President Joe Biden on Wednesday called on the Federal Trade Commission to investigate if "illegal conduct" is to blame for surging gas prices hurting Americans' pocketbooks.
Fuel prices are averaging above $3.40 a gallon, according to the American Automotive Association, which forecasts more than 48 million Americans are likely to hit the road next week to drive to Thanksgiving celebrations.
"The bottom line is this: gasoline prices at the pump remain high, even though oil and gas companies' costs are declining. The Federal Trade Commission has authority to consider whether illegal conduct is costing families at the pump. I believe you should do so immediately," Biden wrote in a letter to FTC Chair Lina Khan.
High gas prices can pose a big political problem for the president as a new ABC News/Washington Post poll shows 70% of those surveyed rate the economy negatively, including 38 percent who say it is in "poor" condition. About half of Americans overall and political independents blame Biden for fast-rising inflation.
The administration had previously asked the commission to monitor the gasoline market for any illegal conduct earlier this year, leading to the FTC increasing their oversight on mergers of oil companies that result in fewer options for consumers.
Biden argues the math doesn't add up when it comes to pricing, noting that while the price of unfinished gasoline (for example, before ethanol and other liquids are added) has been down more than 5% in the last month, prices at the pump are up 3%. Usually, the prices for unfinished gas correlates with what is used to fill up car tanks, he said.
"The unexplained large gap between the price of unfinished gasoline and the average price at the pump is well above the pre-pandemic average. Meanwhile, the largest oil and gas companies in America are generating significant profits off higher energy prices," Biden wrote.
"I do not accept hard working Americans are paying more for gas because of anti-competitive or otherwise potentially illegal conduct. I therefore ask the commission to further examine what is happening with oil and gas markets, and that you bring all the commission's tools to bear if you uncover any wrongdoing," he added.
Biden's call for a probe is not likely to lead to any immediate relief at the pump.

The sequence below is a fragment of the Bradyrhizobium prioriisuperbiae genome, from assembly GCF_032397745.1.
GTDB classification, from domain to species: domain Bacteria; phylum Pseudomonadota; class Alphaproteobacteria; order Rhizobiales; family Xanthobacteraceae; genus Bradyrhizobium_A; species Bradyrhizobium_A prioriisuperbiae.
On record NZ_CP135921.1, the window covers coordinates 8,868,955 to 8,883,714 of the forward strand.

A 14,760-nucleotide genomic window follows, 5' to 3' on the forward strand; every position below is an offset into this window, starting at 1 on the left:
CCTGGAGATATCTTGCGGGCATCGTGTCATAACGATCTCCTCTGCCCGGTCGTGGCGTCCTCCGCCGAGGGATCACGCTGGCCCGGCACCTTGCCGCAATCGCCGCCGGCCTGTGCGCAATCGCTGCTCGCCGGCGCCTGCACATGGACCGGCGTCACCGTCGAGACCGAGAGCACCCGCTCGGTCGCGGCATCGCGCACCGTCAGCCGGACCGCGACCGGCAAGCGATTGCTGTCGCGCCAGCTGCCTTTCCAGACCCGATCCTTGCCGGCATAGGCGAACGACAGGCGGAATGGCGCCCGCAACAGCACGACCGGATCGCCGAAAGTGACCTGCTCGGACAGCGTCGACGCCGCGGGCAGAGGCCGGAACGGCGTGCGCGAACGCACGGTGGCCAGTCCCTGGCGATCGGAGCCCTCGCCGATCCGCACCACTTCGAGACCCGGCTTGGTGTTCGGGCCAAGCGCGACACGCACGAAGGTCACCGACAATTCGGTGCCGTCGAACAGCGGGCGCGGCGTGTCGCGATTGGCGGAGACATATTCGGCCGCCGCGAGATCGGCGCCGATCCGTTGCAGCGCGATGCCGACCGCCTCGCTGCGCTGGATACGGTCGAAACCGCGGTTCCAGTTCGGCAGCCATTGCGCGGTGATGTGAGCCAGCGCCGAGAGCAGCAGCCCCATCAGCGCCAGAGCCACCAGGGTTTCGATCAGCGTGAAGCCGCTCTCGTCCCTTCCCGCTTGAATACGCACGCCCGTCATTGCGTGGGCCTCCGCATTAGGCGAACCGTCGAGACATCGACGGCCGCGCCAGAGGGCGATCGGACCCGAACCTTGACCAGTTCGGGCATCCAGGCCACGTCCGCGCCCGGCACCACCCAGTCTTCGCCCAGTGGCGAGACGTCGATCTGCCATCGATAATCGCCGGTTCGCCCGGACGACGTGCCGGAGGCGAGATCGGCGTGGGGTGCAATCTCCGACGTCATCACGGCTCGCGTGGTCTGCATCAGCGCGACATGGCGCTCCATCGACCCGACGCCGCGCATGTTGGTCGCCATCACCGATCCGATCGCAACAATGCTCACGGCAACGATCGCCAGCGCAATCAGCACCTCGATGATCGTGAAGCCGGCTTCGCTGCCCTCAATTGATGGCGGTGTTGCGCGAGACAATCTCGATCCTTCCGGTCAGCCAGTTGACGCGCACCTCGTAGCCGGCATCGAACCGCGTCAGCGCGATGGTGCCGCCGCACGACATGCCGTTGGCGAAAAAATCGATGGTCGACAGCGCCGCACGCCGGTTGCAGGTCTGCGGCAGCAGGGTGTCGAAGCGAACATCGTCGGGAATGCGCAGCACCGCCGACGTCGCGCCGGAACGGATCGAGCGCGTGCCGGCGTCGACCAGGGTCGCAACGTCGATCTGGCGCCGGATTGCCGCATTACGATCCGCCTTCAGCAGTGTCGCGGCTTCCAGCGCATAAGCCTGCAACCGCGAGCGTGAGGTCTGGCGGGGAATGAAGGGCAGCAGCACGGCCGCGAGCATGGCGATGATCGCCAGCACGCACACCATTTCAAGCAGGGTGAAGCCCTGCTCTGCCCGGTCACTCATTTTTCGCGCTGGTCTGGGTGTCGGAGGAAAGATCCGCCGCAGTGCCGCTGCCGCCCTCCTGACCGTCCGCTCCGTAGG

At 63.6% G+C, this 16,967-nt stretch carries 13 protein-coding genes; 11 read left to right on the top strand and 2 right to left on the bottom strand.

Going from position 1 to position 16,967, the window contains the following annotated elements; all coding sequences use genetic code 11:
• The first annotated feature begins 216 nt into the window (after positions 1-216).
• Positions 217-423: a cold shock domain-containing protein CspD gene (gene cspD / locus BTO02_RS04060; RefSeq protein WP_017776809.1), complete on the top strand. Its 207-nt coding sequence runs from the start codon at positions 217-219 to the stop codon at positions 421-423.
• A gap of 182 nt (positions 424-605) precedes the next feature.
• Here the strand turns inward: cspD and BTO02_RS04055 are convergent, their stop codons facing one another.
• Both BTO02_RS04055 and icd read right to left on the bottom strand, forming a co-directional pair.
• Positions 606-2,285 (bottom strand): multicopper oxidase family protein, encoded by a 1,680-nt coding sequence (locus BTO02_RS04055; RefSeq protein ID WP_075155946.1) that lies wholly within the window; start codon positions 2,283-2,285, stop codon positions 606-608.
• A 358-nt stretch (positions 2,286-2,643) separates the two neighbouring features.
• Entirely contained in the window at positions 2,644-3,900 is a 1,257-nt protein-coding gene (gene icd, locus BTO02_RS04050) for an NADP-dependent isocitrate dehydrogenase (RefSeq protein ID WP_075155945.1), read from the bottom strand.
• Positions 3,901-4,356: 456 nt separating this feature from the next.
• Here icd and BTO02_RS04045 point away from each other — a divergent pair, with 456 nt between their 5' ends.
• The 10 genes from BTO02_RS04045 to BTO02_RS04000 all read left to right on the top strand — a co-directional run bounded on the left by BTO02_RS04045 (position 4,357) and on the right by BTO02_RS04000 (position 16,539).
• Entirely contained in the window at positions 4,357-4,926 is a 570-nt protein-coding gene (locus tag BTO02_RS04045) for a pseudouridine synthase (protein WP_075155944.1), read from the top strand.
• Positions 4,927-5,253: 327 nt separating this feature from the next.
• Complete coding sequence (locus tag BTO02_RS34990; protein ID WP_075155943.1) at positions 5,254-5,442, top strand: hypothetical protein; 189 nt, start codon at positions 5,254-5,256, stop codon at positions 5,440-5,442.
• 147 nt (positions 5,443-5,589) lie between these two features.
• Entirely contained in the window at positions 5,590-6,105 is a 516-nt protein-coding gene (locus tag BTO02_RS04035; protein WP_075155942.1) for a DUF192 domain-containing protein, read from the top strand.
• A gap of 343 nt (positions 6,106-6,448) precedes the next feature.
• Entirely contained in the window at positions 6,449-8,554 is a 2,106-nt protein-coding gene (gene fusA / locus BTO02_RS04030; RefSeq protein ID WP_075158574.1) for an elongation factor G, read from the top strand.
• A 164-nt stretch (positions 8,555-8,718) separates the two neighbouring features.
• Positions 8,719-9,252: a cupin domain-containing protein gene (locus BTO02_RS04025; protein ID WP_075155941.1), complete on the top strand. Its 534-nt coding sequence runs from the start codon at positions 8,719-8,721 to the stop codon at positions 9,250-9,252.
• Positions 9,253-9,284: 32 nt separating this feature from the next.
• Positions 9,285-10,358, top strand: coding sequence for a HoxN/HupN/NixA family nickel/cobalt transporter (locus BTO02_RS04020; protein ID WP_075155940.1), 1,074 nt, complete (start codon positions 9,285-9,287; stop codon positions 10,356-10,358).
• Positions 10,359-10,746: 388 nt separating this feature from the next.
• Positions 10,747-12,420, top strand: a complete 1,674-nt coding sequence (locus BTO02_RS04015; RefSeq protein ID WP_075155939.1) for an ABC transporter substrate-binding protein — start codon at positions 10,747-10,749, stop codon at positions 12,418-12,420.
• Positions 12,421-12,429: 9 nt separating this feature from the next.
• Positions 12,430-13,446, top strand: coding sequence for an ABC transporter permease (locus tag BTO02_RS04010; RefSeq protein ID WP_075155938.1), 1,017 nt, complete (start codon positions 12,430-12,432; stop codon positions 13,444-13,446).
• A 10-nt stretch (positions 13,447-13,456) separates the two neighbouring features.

The move prompted swift pushback from the American Petroleum Institute, an industry group, which argued bad administration policy decisions, coupled with a market shift, have caused spiking prices.
"This is a distraction from the fundamental market shift that is taking place and the ill-advised government decisions that are exacerbating this challenging situation. Demand has returned as the economy comes back and is outpacing supply," said Frank Macchiarola, API's senior vice president of policy, economics and regulatory affairs.
"Rather than launching investigations on markets that are regulated and closely monitored on a daily basis or pleading with OPEC to increase supply, we should be encouraging the safe and responsible development of American-made oil and natural gas," he added.
The administration has been pressed in recent weeks about how Biden planned to address the soaring costs of fuel Americans are feeling at the pump, with many particularly wondering if the he planned to tap into the Strategic Petroleum Reserve to alleviate some of the price spike.
The administration largely stayed mum on specifics, arguing instead there were a range of options they were considering to address the issue.
"The message to Americans is that we're not just closely and directly monitoring the situation, which of course we’ve been doing, but we're looking at every tool in our arsenal," Psaki told reporters Nov. 12. "The president is quite focused on this as is the economic team."
Biden's letter came as he headed on Wednesday to a General Motors plant in Detroit, Michigan, to push electric cars and to tout billions of dollars in the new infrastructure law for charging stations across the country.